Filipino and Spanish Words: Homonyms

Scanning the Filipino dictionary shows a lot of words borrowed from Spanish. In fact, there’s more than 4,000 of them still being used in everyday conversation by the Filipinos. Most of these words have exact meaning in Spanish, with the spelling and pronunciation adopted in most cases.

However, there a few Filipino-Spanish pairs that we might have thought as “twinning”: words that seemingly look alike, and in fact spelled exactly the same, but aren’t synonyms nor related in any way.

Take a look at the list of homonyms in Filipino and Spanish:

In Spanish, lupa means “magnifying glass” that refers any object to make something look bigger, such that of binoculars, microscopes, and Sherlock Homes’ gear for mystery cases. In computer terminology, it’s also the term used for the search icon usually found in search bar or field.

In Filipino, however, it’s totally different. Lupa means “soil” or “a piece of land.” Actually, its pronunciation is a bit different from the Spanish. It’s rather pronounced as lu-pà, which is pronounced in malumi way, a type of pronunciation in Filipino language with a stress on the second syllable.

Also read: Filipino Phrases Borrowed from Spanish that You May Find Amusing

Puso is perhaps one of the most used words in the lyrics of any Filipino love song. It’s a strong powerful word with emotional value as it means “heart.” It’s so valuable that the national team’s tagline goes like “Laban Pilipinas! Puso!” which can be translated to “Philippines, flight! Fight with a heart!”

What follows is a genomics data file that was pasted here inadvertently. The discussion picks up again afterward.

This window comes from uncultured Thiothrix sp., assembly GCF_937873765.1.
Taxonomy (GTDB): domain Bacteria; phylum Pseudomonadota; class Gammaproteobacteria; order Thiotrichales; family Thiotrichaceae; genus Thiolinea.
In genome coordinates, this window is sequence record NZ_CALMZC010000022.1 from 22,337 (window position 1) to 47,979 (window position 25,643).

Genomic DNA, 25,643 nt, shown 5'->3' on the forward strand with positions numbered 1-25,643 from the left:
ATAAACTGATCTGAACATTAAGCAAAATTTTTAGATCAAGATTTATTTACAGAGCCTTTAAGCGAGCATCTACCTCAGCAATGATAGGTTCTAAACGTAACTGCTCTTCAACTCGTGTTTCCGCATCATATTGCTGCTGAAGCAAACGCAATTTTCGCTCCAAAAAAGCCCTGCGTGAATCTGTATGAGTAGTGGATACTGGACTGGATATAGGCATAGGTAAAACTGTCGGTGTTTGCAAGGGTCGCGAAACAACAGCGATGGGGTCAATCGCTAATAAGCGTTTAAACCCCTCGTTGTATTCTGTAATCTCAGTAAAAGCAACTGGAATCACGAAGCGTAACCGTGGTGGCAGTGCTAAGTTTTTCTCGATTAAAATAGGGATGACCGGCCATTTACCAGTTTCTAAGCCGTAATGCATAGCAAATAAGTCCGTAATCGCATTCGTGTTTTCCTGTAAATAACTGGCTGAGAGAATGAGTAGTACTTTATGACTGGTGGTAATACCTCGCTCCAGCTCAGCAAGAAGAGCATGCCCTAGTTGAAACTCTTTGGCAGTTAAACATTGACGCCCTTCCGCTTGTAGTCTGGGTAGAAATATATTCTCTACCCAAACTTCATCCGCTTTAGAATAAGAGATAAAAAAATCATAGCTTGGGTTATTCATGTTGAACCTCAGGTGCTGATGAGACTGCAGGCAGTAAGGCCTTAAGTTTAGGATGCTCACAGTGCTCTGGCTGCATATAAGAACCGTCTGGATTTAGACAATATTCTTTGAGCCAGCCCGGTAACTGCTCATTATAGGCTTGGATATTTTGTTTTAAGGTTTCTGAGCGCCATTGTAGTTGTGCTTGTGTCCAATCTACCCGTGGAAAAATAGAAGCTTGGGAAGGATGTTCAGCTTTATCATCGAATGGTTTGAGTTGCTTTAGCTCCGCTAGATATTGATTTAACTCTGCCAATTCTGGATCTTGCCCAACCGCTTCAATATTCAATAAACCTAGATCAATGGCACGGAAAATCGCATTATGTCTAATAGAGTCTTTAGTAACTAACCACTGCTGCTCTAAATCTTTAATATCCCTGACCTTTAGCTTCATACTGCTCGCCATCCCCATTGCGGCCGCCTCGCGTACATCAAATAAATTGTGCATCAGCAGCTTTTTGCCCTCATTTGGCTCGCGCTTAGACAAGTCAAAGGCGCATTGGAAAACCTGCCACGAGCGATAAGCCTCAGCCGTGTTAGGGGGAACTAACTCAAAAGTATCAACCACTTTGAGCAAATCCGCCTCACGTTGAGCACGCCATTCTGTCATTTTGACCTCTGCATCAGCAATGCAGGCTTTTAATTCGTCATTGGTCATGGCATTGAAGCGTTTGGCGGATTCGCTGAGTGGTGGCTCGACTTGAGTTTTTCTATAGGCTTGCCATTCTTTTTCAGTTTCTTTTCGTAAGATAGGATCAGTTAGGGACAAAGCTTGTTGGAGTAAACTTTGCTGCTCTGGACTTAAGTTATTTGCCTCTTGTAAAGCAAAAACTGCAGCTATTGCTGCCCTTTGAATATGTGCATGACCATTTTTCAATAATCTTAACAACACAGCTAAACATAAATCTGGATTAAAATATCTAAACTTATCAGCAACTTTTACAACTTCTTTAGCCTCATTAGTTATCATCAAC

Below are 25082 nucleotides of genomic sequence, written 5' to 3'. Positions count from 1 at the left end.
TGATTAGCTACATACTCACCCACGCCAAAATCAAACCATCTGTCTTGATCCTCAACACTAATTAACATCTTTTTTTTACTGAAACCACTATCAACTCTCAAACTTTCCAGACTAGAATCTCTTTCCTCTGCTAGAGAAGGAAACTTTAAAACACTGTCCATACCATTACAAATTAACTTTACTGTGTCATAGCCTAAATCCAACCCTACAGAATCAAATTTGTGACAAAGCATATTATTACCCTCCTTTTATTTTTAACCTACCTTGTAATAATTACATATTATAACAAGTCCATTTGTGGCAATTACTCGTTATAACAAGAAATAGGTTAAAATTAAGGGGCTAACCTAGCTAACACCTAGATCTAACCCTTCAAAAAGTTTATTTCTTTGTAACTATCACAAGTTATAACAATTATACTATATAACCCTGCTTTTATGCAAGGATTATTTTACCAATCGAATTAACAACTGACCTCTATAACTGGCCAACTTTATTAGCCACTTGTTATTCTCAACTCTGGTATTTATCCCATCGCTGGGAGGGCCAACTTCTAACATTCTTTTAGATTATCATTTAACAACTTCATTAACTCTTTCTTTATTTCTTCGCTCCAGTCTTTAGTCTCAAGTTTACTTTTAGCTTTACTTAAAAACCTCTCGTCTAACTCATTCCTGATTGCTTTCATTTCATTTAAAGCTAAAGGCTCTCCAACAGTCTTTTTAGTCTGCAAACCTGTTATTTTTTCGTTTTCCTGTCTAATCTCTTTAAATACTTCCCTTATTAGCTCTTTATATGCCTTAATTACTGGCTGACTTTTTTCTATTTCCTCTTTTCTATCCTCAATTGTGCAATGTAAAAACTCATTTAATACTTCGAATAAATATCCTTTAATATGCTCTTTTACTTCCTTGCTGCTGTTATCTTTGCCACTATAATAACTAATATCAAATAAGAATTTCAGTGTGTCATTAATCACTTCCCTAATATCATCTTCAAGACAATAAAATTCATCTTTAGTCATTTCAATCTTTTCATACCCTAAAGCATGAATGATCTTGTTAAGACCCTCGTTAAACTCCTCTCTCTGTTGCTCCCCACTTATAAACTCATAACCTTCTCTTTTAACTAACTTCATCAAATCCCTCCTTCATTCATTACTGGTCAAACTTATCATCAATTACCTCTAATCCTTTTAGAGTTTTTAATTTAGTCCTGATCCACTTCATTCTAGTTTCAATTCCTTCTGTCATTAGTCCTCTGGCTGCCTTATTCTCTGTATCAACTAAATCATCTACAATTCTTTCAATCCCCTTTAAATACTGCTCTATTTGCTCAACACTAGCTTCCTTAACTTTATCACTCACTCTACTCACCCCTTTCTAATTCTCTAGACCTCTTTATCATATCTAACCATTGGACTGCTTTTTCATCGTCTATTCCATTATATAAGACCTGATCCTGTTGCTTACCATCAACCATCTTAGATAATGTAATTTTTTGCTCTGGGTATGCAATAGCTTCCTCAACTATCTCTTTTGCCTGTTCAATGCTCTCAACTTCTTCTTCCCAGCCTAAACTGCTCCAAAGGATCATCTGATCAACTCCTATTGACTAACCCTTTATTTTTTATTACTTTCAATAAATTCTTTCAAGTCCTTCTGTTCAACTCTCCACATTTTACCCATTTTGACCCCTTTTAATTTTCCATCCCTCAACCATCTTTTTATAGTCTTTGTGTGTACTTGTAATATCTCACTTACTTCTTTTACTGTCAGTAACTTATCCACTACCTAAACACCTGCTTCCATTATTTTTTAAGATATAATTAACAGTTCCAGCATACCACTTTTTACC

Theoretically, it’s pronounced as pu-sô, which is in maragsa way: a rapid pronunciation with a circumflex (^) on the second syllable.

Meanwhile, puso in Spanish is a simple past tense translated as “placed” or “put.” Its infinitive verb poner is conjugated irregularly.

Aside from being the capital of Peru, lima has several meanings in Spanish. It may refer to a “nail file” or a “lime.” In the Americas such as in Mexico, lima may also refer to “lemon.” This, however, isn’t widely used in Spain because they’d rather stick to limón for “lemon.”

In Filipino, lima simply means number 5. It’s pronounced as li-má, which is pronounced in a fast way with an accent on the second syllable (a type of pronunciation called mabilis).

Also read: Why Filipinos Should Also Learn Spanish Aside from English

In Spanish, pito is commonly known as “whistle,” an instrument for signaling or calling attention. It’s that tool used in sports, or by policemen, or even by Flo Rida (“Blow my whistle baby!” LOL).

Although pito may also mean “whistle” in Filipino, it has another different meaning: the number 7. It’s pronounced in a faster manner (mabilis type) as pi-tó with the stress on the second syllable.

Now that’s how you call the lucky number in Filipino!

Being a nation with hundreds of festivals, pista is a word that connotes a happy vibe for the Filipinos. It means “celebration” or “feast.” Actually, it’s a loaned word from the Spanish’ fiesta.

Feasts are commonly celebrated in towns and provinces in the Philippines. In most towns, the feast day is usually dictated by the feast day of the town’s patron saint. Aside from church-related events, a pista consists of colorful parades, street dancing, and band music.

Meanwhile, the Spanish homonym pista has a lot of meanings yet not of them are close to the meaning in Filipino. In a guessing game, one usually say: ¡Dame una pista! (Give me a clue!) as pista means “clue” in Spanish.

Do you know any other homonyms in Filipino and Spanish? Comment below!

------
Shelly C. Dimaculangan was a language translator in the Philippines. She finished AB Journalism at University of Santo Tomas in Manila where she took her first Spanish classes. After college, she continued learning Spanish at Instituto Cervantes de Manila. 



Powered by Blogger.